The 20th century museum is intended to house the collection of the New National Gallery, which has long been cramped in its building designed by Ludwig Mies van der Rohe (now this modernist monument is being restored by David Chipperfield).
The Herzog & de Meuron facility will appear nearby and complete the Kulturforum complex, the main art center in West Berlin. After the unification of Germany, the Museum Island pulled the center of gravity onto itself, however, it is at the Kulturforum near Potsdamer Platz that the famous Philharmonic is located - the unique building of Hans Scharun and the headquarters of the world's best orchestra, the Picture Gallery with a rich collection of old masters (architects Hilmer & Sattler und Albrecht) and another Sharun building - the State Library: known, among other things, as one of the "locations" of the "Sky over Berlin", this building is now being prepared for renovation according to the gmp project.
The new National Gallery in this row is the most difficult building to use. Its transparent facades make the display of works of art, for the most part sensitive to light, very complex, so its relatively small underground part was primarily used for exhibitions. The restoration will not fix this problem in any way, in addition, since the opening of the building in 1968, the gallery's collection has grown three times, which required, as a result, the construction of a new building.
The 20th century museum will house the collection of the New National Gallery, the collection of Egidio Marzona (he sold about a thousand works to the State Museums of Berlin, which includes the gallery, for a third of their market value) and Ulla and Heiner Peach. Also, in the new building (but regardless of the museum of art of the last century), the collections of Erich Marx and the Engraving Cabinet and the Art Library, which are part of the State Museums, will be shown. In general, permanent and temporary exhibitions of "classical" modernist art will be housed in the Mies building, and works of the second half of the 20th century - in the Herzog & de Meuron building.
The project that brought Jacques Herzog and Pierre de Meuron victory in the big competition in 2016 (Archi.ru
published his results here), remained practically unchanged in the course of subsequent development. “The large roof, archaic and still relevant, as well as quite clearly provocative form of the house seemed to us especially appropriate,” as the architects explain, for creating a “closed area of the city”, “boulevard”, where “everyday life, artistic experiments, performances and public debate will mix and stimulate each other."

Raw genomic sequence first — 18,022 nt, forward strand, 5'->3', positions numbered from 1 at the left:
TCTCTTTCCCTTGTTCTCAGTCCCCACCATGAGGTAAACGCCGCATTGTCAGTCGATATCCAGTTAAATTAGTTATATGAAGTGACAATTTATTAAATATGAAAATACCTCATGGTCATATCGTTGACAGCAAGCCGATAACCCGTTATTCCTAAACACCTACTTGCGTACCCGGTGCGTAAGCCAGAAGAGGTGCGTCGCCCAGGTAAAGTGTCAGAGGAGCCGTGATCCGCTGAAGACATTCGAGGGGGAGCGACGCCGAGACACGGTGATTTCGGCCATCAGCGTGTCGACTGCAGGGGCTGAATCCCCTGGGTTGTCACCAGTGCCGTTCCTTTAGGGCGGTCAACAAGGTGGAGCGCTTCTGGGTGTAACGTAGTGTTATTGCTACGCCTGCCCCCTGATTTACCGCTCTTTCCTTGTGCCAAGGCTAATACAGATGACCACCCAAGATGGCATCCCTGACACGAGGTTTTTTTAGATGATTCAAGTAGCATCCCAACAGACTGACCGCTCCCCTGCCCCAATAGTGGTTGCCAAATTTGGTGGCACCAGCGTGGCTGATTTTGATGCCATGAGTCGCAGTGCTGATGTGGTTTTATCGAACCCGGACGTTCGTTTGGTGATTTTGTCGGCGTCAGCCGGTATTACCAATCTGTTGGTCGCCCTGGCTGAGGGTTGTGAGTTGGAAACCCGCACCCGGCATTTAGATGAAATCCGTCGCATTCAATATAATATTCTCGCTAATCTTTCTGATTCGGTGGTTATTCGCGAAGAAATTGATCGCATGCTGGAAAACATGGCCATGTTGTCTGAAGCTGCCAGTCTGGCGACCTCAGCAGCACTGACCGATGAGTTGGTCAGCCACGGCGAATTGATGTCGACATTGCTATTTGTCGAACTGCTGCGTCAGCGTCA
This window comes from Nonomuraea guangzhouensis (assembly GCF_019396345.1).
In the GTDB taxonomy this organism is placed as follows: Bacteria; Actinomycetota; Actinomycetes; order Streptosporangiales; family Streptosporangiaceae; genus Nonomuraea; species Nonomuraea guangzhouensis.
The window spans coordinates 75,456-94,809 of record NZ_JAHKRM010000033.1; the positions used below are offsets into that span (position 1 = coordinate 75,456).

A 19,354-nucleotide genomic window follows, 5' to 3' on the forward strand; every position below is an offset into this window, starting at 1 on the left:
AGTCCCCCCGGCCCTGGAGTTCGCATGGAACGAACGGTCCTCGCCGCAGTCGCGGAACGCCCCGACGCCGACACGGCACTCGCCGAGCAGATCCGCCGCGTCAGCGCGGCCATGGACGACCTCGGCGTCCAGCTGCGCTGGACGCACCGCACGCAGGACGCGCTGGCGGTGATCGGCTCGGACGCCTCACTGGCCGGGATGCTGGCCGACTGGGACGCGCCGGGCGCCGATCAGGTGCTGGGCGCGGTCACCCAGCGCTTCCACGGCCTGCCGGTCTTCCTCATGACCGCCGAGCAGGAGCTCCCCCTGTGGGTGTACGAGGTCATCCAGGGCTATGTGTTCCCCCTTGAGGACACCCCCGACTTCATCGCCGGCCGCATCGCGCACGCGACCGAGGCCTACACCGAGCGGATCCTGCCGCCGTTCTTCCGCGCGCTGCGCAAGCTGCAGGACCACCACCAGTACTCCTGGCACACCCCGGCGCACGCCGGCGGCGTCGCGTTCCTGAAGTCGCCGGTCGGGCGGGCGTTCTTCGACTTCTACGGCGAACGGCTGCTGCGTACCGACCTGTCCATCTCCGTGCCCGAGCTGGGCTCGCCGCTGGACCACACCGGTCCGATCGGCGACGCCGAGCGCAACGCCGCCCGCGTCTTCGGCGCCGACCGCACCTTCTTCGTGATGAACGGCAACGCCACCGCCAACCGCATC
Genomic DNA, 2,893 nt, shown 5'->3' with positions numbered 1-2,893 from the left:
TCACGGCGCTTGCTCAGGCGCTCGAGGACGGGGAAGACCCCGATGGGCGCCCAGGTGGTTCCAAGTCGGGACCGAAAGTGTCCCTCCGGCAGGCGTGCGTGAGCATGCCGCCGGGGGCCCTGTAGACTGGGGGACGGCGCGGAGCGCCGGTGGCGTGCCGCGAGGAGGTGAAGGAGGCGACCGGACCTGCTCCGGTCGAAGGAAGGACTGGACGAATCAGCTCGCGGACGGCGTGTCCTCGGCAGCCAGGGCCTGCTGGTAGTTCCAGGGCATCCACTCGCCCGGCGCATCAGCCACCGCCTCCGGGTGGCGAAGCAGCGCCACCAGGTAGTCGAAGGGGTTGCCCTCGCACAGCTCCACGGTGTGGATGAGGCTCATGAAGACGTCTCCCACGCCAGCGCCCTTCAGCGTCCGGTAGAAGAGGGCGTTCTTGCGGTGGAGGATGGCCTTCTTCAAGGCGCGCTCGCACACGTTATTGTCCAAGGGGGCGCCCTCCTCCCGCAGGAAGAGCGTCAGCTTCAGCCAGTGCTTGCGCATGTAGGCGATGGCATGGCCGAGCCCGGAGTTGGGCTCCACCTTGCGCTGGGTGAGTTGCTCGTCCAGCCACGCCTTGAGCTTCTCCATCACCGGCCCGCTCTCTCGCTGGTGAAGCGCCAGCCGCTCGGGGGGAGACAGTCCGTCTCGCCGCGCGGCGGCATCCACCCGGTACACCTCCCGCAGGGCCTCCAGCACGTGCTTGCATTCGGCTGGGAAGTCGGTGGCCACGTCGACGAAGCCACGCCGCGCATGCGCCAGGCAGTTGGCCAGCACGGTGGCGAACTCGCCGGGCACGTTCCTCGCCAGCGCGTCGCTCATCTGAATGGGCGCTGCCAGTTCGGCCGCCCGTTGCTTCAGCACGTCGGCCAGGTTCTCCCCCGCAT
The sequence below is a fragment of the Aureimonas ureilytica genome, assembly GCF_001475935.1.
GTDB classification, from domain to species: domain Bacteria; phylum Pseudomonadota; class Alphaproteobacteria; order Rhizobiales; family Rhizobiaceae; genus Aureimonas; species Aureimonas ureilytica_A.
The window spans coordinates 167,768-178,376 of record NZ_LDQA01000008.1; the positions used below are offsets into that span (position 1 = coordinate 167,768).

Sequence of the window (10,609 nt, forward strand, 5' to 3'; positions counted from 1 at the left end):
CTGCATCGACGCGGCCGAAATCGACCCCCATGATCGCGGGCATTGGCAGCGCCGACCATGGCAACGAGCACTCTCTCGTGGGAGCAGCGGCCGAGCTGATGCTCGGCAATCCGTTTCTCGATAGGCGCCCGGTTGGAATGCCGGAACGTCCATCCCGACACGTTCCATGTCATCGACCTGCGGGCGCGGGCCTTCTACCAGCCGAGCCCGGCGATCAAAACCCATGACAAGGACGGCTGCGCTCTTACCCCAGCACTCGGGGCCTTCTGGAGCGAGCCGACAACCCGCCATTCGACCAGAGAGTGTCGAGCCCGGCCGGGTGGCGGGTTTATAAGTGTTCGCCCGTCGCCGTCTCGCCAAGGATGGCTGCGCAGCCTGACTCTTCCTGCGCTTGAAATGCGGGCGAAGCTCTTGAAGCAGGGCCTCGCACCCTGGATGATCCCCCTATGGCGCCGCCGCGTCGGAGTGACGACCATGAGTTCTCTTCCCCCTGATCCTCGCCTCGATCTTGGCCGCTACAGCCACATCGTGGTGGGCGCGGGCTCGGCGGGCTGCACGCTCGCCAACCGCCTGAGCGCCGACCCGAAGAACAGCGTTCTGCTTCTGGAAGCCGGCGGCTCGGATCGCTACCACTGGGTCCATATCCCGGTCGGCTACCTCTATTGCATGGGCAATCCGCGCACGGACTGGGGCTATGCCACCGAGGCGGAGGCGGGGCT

Herzog stressed that the building was conceived for this particular place: you can see in these words a reaction to reproaches for the non-contextuality of its construction and the widespread use of the image of an archetype house in the work of HdM - as if Berlin got just another variation on this theme.
For context: the proportions of the roof are taken from the Old National Gallery on the Museum Island, the glass façade and public space are facing the Philharmonic, which can also be used by concertgoers. The building will be crossed by two public corridors - the very "boulevards", which, of course, is convenient: you will not have to bypass a large structure. Simplicity of forms is the answer to the sonorous neighborhood of Sharun and Mies.
Herzog especially stressed that the amount of the budget was carefully thought out and agreed upon by all participants in the process. This passage is clear against the background
huge budget overruns and delays in the opening of the Elbe Philharmonic in Hamburg by the same Herzog & de Meuron: this time they promise to do everything according to plan. The budget will amount to 364.2 million euros, another 52.2 million will be spent on indexing costs, and to cover risks - 33.8 million, a total of 450.2 million will be obtained. Now the project will be detailed and agreed upon, and preparatory work will begin on the site. Completion of construction is scheduled for 2026.